« Imperialism’s recent conspiracy to insult the honour of Islam is more dangerous than an official war. » (Ettela’t 15.2.89).
Iranian black humour got to work. There was no shortage of volunteers who would put on a gas mask and dive for caver at the mention of Rushdie’s name, as they once did during Hussein’s bombing raids.
Secondly the faction flight inside Iran has reached a critical stage. A new and bloody purge of anti-Khomeini mullahs is on the Cards.
Thirdly the decree was intended to give Khomeini a last opportunity to become the spiritual leader of the Islamic world. The contradictory elements of nationalism and internationalism have been mixed in his ideology since the beginning. The Muslims of Pakistan, India and Afghanistan who demonstrated against Rushdie have found their xenophobic champion. A xenophobia that is routinely mistaken for anti-imperialism.
Iran and the Rest of the World.
One of the most interesting aspects of the affair has been the way the EC acted with one voice in denouncing Tehran. West Germany, the European country with the highest stake in Iran, led the attack by postponing a $2 billion loan. Subsequently, some of the EC governments have broken ranks. Japan, under pressure from the EC, has ordered Japanese companies to reduce their oil imports from Iran by two thirds.
In response Iran has moved its trading offices from Britain and West Germany to China, whilst the Soviet bloc will probably be offered the chance to rearm the army. Russia has, not for the first time, shown more understanding of Islamic sentiments than the West. For this, she will receive from Iran not only cheap gas but a guarantee to bring the recalcitrant Iran-based Afghans to heel, It is hard to see, though, how this shift of policy towards the East can be maintained. The Iranian economy is too heavily integrated into the West. Khomeini’s balancing act is reminiscent of the tactics used by both Mossadeg and the Shah, and smells of desperation.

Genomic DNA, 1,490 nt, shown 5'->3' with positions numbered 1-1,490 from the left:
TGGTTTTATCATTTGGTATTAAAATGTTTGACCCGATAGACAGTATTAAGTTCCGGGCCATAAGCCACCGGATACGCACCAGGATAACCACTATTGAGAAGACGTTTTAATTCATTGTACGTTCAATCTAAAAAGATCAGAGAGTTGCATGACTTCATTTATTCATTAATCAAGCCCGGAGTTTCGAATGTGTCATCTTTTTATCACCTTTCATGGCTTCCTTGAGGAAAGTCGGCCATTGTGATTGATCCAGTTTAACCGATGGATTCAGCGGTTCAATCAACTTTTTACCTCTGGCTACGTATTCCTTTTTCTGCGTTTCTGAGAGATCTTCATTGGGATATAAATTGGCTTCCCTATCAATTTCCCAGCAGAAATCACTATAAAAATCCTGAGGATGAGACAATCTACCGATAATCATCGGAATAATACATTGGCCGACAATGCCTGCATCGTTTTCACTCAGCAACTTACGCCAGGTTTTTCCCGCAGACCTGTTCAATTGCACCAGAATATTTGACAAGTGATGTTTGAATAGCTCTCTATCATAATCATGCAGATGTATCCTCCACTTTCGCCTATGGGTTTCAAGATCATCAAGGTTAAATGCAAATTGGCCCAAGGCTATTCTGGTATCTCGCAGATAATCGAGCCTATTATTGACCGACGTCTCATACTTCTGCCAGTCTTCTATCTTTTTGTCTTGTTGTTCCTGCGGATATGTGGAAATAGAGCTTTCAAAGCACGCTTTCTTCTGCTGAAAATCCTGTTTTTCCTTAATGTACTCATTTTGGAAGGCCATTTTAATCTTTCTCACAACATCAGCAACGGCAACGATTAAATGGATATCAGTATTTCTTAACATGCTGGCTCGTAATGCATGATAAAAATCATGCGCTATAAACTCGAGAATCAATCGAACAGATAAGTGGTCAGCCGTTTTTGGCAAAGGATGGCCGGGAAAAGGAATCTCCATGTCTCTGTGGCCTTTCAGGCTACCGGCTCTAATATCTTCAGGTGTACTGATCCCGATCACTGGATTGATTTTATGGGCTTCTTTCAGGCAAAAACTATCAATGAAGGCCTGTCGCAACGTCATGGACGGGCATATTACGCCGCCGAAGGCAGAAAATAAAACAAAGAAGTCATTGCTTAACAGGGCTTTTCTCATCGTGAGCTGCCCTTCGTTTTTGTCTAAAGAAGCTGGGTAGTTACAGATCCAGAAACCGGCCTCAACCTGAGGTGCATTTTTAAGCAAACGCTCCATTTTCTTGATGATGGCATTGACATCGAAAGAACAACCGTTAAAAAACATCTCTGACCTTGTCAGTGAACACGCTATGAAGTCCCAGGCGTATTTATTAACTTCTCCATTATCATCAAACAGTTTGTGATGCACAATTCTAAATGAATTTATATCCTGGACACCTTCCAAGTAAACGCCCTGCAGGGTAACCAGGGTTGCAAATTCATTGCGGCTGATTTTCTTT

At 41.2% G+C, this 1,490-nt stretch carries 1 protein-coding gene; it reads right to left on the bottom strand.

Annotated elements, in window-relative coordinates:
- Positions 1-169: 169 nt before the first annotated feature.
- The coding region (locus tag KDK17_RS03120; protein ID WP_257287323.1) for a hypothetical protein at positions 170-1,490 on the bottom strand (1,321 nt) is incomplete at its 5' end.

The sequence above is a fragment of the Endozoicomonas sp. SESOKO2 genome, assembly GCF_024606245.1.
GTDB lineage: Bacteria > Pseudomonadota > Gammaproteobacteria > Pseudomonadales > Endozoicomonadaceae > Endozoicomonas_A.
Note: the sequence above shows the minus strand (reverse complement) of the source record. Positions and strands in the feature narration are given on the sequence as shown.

We do not want to give the impression that we « defend » Rushdie’s freedom to publish. We do not believe in freedom ‘of speech, because we are against such freedom for reactionaries.
However we like Rushdie’s book because it is a well written anti-religious novel. Religion of course will finally disappear when its material conditions, the misery which drives people to need an opiate, have given way to communism. Yet the Middle Eastern working class would do well to learn from the actions of the Spanish proletariat in the 1930’s. There the church was rightly viewed as an inseparable part of the system and attacked accordingly. Workers and poor peasants massacred priests and burned churches. As Red Menace put it:
« Humanity will never be free until the last priest (and mullah) is hanged with the guts of the last capitalist. »